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Vail Valley Voices: Here kids, enjoy your debt

Reagan tripled it, Clinton pretended to knock it down a tad, and then Bush doubled it.

It was over $5 trillion when Bush took office and almost $11 trillion when he handed it to Obama, but it ignorantly did not include the cost of two wars, which were presumably hidden somewhere deep in Dick Cheney’s bottomless pit of perpetual financial darkness.

It is now almost $13 trillion and projected to reach $16 trillion in three short years.



So no, health care is not going to be the ruin of this county. Neither is Pelosi, Reid, Beck, Limbaugh, liberals, conservatives, independents or any entitlement programs in particular, including Social Security, Medicare or food stamps for illegals. (Although cumulatively caused by all of the above, the point is now moot.)

“It” is debt.



Not your personal mortgage or how much you owe on your credit cards but the total debt of the U.S. government, which, no matter how you try to twist it, is us – you, me and every other American.

Put simply, we owe more than we make. A lot more. As a country, we are under water, financially speaking, and we’re sinking a little more each day, to the tune of $2 billion per.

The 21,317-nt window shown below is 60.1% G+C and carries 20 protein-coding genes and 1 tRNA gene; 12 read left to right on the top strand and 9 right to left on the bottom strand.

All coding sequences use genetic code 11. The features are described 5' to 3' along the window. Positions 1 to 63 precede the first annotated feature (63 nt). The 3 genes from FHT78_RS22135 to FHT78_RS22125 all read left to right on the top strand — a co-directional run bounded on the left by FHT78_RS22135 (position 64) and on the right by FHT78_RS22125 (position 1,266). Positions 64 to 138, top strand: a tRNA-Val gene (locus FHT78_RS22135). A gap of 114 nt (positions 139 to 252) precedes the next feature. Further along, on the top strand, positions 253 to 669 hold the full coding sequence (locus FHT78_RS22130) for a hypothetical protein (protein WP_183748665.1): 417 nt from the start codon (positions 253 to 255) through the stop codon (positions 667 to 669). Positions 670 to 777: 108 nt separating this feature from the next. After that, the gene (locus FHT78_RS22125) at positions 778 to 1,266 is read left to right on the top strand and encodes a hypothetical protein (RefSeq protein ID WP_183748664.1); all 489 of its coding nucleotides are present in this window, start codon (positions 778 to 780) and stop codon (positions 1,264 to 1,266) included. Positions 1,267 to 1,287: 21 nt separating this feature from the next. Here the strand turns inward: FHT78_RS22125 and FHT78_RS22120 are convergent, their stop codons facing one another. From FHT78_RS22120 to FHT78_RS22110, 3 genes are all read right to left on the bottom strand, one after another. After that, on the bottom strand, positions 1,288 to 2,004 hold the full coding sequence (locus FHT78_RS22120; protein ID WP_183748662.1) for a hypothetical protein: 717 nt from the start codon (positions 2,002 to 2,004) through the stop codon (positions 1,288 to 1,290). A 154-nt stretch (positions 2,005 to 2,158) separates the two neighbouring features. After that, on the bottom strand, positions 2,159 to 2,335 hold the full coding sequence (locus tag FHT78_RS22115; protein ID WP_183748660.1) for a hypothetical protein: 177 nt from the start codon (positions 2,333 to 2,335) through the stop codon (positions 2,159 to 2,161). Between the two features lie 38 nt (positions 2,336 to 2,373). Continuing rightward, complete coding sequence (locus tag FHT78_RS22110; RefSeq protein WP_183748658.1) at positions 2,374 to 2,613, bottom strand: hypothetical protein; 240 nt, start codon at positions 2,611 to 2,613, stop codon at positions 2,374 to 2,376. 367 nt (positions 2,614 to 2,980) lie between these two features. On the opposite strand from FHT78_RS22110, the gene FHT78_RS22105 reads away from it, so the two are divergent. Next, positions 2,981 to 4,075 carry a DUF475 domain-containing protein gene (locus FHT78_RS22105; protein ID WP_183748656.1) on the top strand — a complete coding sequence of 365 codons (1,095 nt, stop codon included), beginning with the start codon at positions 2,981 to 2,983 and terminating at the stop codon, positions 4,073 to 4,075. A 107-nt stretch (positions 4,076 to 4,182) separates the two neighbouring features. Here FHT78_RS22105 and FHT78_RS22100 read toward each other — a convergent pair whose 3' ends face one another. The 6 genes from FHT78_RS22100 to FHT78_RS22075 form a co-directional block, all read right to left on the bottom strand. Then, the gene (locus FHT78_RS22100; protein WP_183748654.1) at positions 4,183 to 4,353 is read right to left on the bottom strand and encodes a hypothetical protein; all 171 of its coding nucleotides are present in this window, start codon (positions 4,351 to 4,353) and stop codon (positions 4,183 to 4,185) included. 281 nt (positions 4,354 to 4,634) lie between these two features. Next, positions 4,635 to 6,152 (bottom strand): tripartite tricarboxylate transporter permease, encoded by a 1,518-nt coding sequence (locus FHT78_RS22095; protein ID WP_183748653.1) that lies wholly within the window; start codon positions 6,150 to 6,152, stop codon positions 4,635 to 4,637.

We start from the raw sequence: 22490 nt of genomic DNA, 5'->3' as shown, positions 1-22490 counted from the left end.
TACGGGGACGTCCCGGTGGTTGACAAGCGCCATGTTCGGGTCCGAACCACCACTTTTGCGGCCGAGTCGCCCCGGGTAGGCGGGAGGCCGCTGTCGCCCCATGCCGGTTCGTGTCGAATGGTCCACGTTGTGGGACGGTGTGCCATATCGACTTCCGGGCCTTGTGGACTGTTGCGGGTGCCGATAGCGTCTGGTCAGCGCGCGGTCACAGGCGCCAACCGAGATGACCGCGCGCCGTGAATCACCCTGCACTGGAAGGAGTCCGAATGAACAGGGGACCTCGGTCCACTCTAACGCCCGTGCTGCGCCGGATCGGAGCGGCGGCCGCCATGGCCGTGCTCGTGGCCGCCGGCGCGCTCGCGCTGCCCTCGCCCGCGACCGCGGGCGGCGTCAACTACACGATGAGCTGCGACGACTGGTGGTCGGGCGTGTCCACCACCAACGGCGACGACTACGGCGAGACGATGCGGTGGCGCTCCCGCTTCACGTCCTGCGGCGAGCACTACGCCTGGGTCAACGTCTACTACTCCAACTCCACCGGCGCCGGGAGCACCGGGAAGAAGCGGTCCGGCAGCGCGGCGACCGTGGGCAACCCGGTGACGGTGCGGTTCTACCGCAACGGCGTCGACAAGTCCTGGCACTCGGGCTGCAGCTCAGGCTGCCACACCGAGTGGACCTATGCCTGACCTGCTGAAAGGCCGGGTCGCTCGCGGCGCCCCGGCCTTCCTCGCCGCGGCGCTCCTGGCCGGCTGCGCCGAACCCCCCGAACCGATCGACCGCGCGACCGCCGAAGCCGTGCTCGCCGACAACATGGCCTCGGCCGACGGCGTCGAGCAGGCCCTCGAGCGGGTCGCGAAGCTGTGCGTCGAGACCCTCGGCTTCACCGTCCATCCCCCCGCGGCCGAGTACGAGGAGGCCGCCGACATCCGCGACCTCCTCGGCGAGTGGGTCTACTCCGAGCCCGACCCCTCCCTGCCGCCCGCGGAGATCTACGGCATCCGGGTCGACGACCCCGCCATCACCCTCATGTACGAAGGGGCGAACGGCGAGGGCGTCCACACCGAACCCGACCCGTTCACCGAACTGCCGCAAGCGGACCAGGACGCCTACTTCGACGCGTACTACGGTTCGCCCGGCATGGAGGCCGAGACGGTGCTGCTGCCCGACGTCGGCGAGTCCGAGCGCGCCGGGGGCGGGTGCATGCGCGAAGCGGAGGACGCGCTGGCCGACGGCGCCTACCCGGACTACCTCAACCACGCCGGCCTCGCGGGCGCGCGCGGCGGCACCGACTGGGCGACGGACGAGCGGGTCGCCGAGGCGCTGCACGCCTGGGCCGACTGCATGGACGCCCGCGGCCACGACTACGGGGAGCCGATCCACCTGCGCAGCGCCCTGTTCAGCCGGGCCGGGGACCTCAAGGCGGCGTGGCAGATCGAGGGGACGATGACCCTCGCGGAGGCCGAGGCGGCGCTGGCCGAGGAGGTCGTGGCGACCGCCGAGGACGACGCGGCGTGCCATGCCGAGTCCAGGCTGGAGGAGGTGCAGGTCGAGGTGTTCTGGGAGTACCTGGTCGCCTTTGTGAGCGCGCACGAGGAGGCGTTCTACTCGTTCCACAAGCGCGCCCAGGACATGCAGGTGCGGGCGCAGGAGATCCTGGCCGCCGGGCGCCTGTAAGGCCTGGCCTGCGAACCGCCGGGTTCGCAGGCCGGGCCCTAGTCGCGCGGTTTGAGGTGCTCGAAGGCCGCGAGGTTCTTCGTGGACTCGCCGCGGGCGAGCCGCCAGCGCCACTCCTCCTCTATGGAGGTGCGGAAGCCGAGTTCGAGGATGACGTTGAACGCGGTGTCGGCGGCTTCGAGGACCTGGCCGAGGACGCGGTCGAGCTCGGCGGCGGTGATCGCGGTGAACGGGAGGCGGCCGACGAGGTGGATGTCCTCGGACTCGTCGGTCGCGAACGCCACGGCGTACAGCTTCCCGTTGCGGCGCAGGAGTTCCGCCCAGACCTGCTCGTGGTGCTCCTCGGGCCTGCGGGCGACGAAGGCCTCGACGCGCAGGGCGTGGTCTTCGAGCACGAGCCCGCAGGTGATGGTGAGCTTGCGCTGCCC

That’s a lot of H2-uh-oh.



At the end of 2009, our national debt was 85 percent of the gross domestic product, which might look extremely high.

Yet in 1945, after deficit spending to fix the Great Depression and fight World War II, it was 120 percent. So hey, it could be worse.

Our elected leaders lowered it over the next three decades, but only with the assistance of very high taxes (well over 75 percent for the wealthy at times).

The following three decades began with Reagan’s trickle-down theory and slashed taxes for the rich, and our national debt responded accordingly by skyrocketing, leaving the disparity between the wealthy (top 1 percent) and the rest of us larger than any point in modern history.

So what do we do?

We could nationalize all of our assets and tell our debt holders to kiss off (which would include the use of a mirror), but that would

only make us another Venezuela, with Sean Penn the only happy American.

We could receive money from the government at a huge discount and then lend it back plus interest to pretend we were creating wealth, but then we would just be another Federal Reserve, of which one is one too many already.

Or maybe we could just put leaders of every single country with any exported debt (which would leave no one out) in a big room with a giant chalkboard, set up “T” accounts for each (Accounting 101) listing who owes whom how much and methodically cancel each debit and credit until there was just one or two left standing. After we all pitched in to pay off China, the planet could hit the “Debt-Reset” button and start all over again.

Simple, no?

Obviously, I don’t have a clue (hey, big surprise). But I do know that holding our elected leaders (the new ones, forget the old ones) to do what they promise is the first step toward sound fiscal policy.

Sooner or later something has to give, and that something will come from one place and one place only: our pockets and the pockets of our children and our children’s children.

And that, ladies and gentlemen, just ain’t right.

Richard Carnes, of Edwards, writes a column for the Daily. He can be reached at poor@vail.net. Comment on http://www.vaildaily.com.


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